A True Relation of Capt. Kempthorn’s Engagement, in the Mary-Rose, with seven Algier Men of War

£2,000

[London, c.1669], 375 by 420mm (14.75 by 16.5 inches).

Engraving and etching, list of ships upper left, letterpress text below.

 

Rare depiction of the Battle Against Pirates off Cadiz

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[London, c.1669], 375 by 420mm (14.75 by 16.5 inches).

Engraving and etching, list of ships upper left, letterpress text below.

 

Rare depiction of the Battle Against Pirates off Cadiz

Hollar was on board the Mary Rose and this engraving is an eyewitness account.

The battle of Cádiz of 1669, was a naval engagement fought 18–19 December 1669 [in the waters near Cádiz between the English fourth-rate frigate Mary Rose under the command of Rear-Admiral John Kempthorne, escorting several merchantmen, and a group of seven pirate ships operating out of Algiers. The incident was recorded and drawn by the engraver Wenceslaus Hollar, with a copy of the  engraving appearing in John Ogilby’s Africa.

“On a calm sea six pirate ships in line are passing to windward of the two English warships and firing broadsides in turn. The English ships are protecting three merchantmen to leeward. In the lower left corner, a French ship is sailing away, and on the horizon another pirate vessel pursues a solitary merchantman”.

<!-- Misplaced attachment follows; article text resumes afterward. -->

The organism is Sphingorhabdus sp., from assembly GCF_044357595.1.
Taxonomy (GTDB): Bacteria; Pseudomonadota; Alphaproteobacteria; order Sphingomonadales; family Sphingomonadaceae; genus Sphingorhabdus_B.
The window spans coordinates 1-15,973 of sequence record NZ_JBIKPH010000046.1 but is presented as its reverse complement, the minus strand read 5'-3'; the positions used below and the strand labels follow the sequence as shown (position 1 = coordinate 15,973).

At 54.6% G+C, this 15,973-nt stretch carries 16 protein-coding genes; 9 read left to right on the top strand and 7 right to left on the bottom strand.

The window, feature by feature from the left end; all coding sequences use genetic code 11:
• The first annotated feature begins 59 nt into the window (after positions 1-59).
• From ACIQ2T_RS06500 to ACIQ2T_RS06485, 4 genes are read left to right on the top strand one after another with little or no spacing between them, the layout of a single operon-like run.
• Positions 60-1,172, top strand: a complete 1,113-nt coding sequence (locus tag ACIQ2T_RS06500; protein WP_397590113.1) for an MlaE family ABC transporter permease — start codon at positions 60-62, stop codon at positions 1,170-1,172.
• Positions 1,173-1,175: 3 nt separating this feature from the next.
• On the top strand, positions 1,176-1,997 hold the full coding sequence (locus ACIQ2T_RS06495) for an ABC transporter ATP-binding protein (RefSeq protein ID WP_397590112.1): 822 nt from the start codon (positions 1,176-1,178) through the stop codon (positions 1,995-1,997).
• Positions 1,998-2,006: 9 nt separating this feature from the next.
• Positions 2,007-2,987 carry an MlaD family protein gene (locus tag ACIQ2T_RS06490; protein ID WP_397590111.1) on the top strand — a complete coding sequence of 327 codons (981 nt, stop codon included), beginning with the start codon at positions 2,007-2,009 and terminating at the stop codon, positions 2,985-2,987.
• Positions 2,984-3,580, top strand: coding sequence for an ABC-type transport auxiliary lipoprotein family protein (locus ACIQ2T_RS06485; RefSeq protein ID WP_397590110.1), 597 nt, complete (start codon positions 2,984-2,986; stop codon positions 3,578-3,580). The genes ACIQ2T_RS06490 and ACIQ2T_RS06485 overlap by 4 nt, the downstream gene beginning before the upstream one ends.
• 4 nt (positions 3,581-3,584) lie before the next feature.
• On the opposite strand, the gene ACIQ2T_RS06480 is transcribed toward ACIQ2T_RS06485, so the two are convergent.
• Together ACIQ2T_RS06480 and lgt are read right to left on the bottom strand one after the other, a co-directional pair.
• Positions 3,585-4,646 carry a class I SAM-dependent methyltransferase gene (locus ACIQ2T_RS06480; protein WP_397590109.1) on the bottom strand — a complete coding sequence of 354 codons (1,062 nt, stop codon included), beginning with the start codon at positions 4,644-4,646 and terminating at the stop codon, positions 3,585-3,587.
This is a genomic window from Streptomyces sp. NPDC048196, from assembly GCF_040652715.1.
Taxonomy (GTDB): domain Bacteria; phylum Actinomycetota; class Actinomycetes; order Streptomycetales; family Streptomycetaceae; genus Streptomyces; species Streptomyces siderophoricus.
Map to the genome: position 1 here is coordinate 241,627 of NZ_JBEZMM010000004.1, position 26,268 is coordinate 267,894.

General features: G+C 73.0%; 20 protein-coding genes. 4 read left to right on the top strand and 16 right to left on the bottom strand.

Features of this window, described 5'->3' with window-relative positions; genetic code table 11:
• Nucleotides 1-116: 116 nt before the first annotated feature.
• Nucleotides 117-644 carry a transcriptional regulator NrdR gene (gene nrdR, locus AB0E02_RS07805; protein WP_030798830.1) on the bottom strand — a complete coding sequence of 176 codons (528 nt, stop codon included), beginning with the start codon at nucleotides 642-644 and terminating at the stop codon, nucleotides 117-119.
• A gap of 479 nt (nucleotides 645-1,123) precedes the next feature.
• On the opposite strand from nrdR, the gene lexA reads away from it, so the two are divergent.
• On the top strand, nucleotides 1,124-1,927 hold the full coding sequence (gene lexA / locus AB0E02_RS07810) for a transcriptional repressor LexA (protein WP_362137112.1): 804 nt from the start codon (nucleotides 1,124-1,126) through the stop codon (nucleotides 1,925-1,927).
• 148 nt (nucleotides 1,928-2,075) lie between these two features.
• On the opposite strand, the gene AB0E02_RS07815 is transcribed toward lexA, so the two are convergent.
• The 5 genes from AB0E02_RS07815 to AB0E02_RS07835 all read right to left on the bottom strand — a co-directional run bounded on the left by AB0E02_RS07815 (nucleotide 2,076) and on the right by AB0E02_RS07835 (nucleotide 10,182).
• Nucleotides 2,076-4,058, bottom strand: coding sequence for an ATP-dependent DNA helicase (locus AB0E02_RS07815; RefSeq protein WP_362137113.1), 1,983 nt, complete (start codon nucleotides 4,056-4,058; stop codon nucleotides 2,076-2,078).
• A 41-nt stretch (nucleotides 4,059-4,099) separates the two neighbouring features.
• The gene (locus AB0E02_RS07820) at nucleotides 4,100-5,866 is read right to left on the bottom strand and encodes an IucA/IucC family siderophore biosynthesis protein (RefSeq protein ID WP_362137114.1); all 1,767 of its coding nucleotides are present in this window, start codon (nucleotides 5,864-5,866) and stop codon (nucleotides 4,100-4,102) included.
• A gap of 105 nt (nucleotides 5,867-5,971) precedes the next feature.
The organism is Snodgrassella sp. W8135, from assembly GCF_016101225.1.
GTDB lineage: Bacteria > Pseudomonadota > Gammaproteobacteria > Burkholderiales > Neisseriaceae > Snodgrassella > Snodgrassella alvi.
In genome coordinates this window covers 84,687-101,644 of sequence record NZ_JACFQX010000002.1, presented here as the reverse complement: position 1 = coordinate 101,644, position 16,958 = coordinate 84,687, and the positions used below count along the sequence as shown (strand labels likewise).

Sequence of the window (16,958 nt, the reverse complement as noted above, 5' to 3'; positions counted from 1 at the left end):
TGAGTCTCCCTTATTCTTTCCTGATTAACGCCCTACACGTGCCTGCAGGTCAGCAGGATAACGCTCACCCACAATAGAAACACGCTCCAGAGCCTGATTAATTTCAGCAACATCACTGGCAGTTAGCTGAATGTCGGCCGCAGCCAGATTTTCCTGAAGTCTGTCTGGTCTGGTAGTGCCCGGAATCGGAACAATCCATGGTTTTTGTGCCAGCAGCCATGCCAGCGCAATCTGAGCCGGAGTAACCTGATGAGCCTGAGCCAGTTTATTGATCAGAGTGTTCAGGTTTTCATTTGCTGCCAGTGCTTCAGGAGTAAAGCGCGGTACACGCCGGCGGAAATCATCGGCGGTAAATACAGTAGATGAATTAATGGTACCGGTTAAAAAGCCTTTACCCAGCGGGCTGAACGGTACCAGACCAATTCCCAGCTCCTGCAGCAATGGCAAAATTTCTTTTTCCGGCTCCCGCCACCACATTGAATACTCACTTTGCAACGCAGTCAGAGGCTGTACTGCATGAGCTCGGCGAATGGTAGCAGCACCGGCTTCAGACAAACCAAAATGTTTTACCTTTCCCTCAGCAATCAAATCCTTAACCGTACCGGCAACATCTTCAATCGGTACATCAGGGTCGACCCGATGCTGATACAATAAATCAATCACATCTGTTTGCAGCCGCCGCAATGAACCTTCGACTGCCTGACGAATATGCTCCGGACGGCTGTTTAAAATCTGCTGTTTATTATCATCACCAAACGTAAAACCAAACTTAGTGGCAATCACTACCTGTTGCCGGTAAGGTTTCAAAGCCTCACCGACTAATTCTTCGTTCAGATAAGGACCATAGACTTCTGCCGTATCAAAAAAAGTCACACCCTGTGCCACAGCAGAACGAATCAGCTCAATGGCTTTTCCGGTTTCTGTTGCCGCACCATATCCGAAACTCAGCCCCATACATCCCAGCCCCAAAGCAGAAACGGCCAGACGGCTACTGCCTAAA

Hollar, who reportedly sat on deck of the Mary Rose sketching during the action, later produced this etching of the battle. The picture shows the Algerine line engaging the Mary Rose and the Roe, while Rose Leaf chases King David to the southeast, the French merchantman escapes to the northwest, and the other merchantmen shelter behind the Mary Rose.

Willem van de Velde’s oil painting based on Hollar’s etching of the Mary Rose engagement is in the Royal Collection, where it has been held at least since 1687, and is currently (2013) on public display in the Queen’s Private Dining Room at Hampton Court Royal Palace. A copy with the monogram of Adriaen van Viest inscribed on the reverse was with the Leger Galleries in London in 1973, and another is recorded as being in the collection at Castle Howard, North Yorkshire. This picture was possibly commissioned during Kempthorne’s lifetime or by his family: alterations from the original were made to the flags in order to correct them.

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